Tuesday June 5, 2001 marked the beginning of a very interesting time in the history of my beloved Houston. We have seen thousands loose everything, and thousands of others ( Christians included ) rise to the occasion. That early summer day, Tropical storm Allison came to visit. There was some damage that Tuesday, but the storm moved quickly. Overall as such storms go it was close to the best case scenario.

Then came Friday, and Allison returned. This time from the north, this time moving slowly. At one point the storm became stationary. Over $2.3 billion in damages ! Tens of thousands of people forced from their homes. Several major hospitals closed, just when they may be needed most. One Memorial Herman with over 500 beds is still closed two weeks later. Every major highway, and dozens of major surface streets covered in high water. At least 21 lives were lost. In less than a week the best case scenario, became a community nightmare.

However even before the rain stopped, stories of Christian compassion, and service to others began to be written. At Lakewood Church one of the largest nondenominational churches in America, about 75 people had gathered for a couples class. By the time they got ready to leave the waters had risen so high they were stranded. Lakewood's facility remained high and dry in the middle of one of the hardest hit parts of town. Refugees from the mighty storm began arriving at their doorstep. Without need of official sanction, and no advance preparation, those 75 classmates began a disaster shelter that grew to hold over 3,000 clients. The largest of over 30 shelters that would be set up at the height of the storm.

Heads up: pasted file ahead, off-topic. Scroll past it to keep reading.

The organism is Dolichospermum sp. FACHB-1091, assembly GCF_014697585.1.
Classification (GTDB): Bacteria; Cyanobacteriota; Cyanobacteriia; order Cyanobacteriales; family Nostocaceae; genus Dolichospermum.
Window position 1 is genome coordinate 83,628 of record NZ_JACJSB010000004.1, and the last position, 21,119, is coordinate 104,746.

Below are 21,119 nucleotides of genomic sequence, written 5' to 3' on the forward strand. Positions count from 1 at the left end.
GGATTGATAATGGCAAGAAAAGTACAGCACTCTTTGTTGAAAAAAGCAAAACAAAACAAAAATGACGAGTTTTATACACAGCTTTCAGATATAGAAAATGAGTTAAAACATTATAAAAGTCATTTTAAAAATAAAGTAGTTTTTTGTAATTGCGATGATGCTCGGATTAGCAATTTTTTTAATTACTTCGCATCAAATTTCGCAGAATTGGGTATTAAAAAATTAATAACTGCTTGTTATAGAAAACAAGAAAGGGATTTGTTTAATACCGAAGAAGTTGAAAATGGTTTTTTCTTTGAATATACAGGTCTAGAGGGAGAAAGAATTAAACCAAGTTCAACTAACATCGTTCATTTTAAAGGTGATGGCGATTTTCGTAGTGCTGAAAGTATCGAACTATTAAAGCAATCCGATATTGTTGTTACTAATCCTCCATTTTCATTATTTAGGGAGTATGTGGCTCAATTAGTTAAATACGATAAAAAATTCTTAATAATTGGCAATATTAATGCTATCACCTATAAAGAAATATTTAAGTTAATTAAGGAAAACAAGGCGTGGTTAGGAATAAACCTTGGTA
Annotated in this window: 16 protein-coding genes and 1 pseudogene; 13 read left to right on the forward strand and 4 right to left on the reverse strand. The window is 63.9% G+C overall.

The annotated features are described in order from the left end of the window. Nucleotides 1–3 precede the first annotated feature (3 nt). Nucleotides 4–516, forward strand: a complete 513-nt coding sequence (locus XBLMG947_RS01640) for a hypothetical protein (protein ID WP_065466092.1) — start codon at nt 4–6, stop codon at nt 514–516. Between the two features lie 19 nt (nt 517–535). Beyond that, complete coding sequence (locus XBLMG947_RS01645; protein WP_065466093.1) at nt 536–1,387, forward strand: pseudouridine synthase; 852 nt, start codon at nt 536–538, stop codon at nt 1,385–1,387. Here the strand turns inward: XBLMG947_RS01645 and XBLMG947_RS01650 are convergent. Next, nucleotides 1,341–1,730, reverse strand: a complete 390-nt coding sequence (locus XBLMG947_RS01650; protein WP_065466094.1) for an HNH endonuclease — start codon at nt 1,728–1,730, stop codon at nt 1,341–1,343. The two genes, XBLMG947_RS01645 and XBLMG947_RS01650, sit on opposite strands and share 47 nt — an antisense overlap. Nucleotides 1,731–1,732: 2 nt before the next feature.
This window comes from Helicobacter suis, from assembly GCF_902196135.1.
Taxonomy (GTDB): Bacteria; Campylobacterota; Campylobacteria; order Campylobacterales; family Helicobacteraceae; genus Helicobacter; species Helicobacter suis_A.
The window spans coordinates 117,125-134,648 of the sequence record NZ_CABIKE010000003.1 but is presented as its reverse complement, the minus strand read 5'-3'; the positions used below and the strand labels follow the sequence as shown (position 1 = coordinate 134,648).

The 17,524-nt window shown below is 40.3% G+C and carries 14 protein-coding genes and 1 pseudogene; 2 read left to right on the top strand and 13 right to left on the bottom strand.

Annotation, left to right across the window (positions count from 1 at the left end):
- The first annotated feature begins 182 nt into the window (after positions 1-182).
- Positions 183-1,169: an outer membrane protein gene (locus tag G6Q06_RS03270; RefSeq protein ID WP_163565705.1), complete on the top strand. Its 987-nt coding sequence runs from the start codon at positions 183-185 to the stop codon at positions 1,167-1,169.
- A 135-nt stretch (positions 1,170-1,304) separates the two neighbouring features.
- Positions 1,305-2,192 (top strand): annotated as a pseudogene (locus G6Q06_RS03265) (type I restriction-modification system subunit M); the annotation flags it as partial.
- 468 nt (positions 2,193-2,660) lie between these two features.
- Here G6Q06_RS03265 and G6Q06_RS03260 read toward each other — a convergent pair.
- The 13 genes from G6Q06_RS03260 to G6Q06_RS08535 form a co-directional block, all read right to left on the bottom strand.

Later Lakewood served as a Red Cross Service Center where assistance was doled out to those who had suffered losses. When it became apparent that Red Cross, and FEMA assistance would not bring relief soon enough, Lakewood combined with Second Baptist-Houston to create an adopt a family program to help get people on their feet faster. In the days that followed armies of Christians arrived at the two churches. From all over town, people of every denomination, race, and economic status gathered. Wet rotted carpets were pulled up, sheet rock removed. Mountains of donated food, clothing and bedding were distributed. Cleaning supplies and elbow grease were used to begin erasing traces of the damage.

If the story stopped here, it would be a great example of practical ministry in a time of crisis, but it continues. Many other churches served as shelters and in the days that followed Red Cross Service Centers. Dozens of new volunteers, many of them Christians were put through accelerated training, and put to work. Uniformed scouts, many of them Christians, many of them from troops sponsored by churches and other religious groups, walked up and down many flights of stairs to deliver supplies in large darkened Hospitals which had lost power.